Directors encouraged the authorities to intensify efforts to reform fiscal federal relations. While recognizing the political difficulties, Directors emphasized that such reform should be given high priority as it is key to achieving major and lasting expenditure savings and efficiency gains. Directors welcomed the planned introduction of a medium-term budgetary framework with fixed expenditure ceilings later this year.

Directors welcomed the Financial Sector Assessment Program update's finding that the Austrian financial system is profitable, well-capitalized and liquid, and resilient to shocks. They noted that the recent global financial market turmoil has not had a major impact on Austrian banks. While the financial system's rapid expansion into Central, Eastern, and Southeastern Europe has brought higher profits and diversification, Directors noted it also has increased risks. In particular, Directors pointed out that rapid credit growth and the significant volume of foreign currency denominated lending represent risk factors that deserve special attention by supervisors and banks' risk managers.

Directors noted that financial sector oversight has become more demanding, a key challenge being to ensure adequate risk management in the context of growing cross-border financial integration and increasing complexity of financial operations. They called for strengthening of cross-border supervisory arrangements and on- and off-site supervision. They noted the recent amendment of Austria's bank supervisory framework, which resulted in an enhanced role for the Austrian National Bank, and emphasized that the new framework will require close cooperation between the National Bank and the Financial Market Authority. Directors considered that the effectiveness of supervision would be enhanced through better legal protection for supervisory action.

Directors welcomed recent structural reforms in product and labor markets, including the relaxation of regulations on working and shop opening hours. They encouraged the authorities to focus on further measures that support competition, including compliance with the EU directive on services liberalization. They recommended that pension reforms be implemented firmly to enhance long-run fiscal sustainability and encourage labor market participation and flexibility.

Directors commended Austria for increasing its official development assistance to 0.5 percent of GNP in 2007, and encouraged the authorities to continue to move toward the UN target of 0.7 percent of GNP.

Austria: Selected Economic Indicators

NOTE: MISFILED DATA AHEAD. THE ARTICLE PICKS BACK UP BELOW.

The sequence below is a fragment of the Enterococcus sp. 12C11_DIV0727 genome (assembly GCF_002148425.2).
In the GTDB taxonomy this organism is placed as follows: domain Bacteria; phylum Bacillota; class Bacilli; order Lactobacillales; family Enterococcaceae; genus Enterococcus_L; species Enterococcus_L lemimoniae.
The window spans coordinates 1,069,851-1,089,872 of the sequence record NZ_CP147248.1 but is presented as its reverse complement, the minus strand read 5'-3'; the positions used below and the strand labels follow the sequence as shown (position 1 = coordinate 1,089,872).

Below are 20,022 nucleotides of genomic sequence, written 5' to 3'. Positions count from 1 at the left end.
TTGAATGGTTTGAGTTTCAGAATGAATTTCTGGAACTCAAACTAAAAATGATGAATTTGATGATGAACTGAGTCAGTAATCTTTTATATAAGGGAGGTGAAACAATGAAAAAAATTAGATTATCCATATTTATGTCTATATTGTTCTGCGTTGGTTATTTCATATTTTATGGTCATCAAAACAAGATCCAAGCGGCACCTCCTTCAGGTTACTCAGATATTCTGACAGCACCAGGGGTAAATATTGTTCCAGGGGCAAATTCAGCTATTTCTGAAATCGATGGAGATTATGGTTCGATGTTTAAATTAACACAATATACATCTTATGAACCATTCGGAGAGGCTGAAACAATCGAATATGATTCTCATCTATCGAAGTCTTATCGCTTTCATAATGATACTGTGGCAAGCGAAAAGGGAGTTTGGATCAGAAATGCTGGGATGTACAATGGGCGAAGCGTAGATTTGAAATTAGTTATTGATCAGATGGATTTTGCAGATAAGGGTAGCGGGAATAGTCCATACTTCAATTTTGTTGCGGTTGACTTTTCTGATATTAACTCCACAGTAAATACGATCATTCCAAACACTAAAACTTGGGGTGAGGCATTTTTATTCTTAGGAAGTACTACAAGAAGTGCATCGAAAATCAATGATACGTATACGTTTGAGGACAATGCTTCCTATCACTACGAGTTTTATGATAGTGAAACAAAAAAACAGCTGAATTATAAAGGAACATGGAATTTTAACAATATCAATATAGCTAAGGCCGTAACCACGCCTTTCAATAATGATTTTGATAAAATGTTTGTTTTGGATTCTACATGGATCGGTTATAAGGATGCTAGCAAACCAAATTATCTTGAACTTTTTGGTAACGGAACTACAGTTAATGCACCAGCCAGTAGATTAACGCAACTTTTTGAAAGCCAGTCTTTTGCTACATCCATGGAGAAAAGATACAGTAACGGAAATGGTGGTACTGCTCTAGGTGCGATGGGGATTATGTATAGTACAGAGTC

2004 2005 2006 2007 2008
          proj.
 

Real economy

         

Real GDP (change in percent)

2.3 2.0 3.3 3.4 2.1

Domestic demand (change in percent)

1.6 1.3 2.4 2.8 1.8

CPI (period average, percent change)

2.0 2.1 1.7 2.2 2.9

Unemployment rate (in percent)

4.8 5.2 4.7 4.4 4.3

Gross national saving (percent of GDP)

23.4 22.7 23.3 24.5 24.7

Gross domestic investment (percent of GDP)

21.4 20.7 20.9 21.3 21.3

Public finance (in percent of GDP)

         

Central government balance

-4.1 -1.9 -1.7 -0.8 -0.9

General government balance

-3.9 -1.6 -1.6 -0.7 -0.7

General government balance (EDP)1

-3.7 -1.5 -1.5 -0.5 -0.6

General government debt

63.8 63.5 61.8 59.1 57.8

Interest rates (in percent)2

         

Three-month interbank rate

2.1 2.2 3.1 4.3 4.8

10-year government bond

4.1 3.3 3.8 4.3 4.3

Balance of payments (percent of GDP)

         

Trade balance including services

3.0 3.2 4.1 5.0 5.1

Current account balance

2.1 2.0 2.4 3.2 3.4

Fund position (as of April 30, 2008)

         

Holdings of currency (percent of quota)

        92.8

Holdings of SDRs (percent of allocation)

        82.4

Quota (millions of SDRs)

        1872.3

Exchange rates

         

Exchange rate regime

EMU Member

Euro per U.S. dollar2

0.80 0.80 0.80 0.73 0.63

Nominal effective rate (2000=100)

105.5 105.3 105.5 108.0 ...

Real effective rate (1990=100)3

106.0 108.4 106.1 106.7 ...
 

Sources: Austrian National Bank; Statistics Austria; Ministry of Finance; IMF staff projections.
1Maastricht Excessive Deficit Procedure (EDP); includes revenues from swaps.
22008 numbers are for April.
3Based on relative normalized unit labor cost in manufacturing.


1Under Article IV of the IMF's Articles of Agreement, the IMF holds bilateral discussions with members, usually every year. A staff team visits the country, collects economic and financial information, and discusses with officials the country's economic developments and policies. On return to headquarters, the staff prepares a report, which forms the basis for discussion by the Executive Board. At the conclusion of the discussion, the Managing Director, as Chairman of the Board, summarizes the views of Executive Directors, and this summary is transmitted to the country's authorities. This PIN summarizes the views of the Executive Board as expressed during the Executive Board discussion based on the staff report.



IMF EXTERNAL RELATIONS DEPARTMENT

Public Affairs    Media Relations
E-mail: publicaffairs@imf.org E-mail: media@imf.org
Fax: 202-623-6220 Phone: 202-623-7100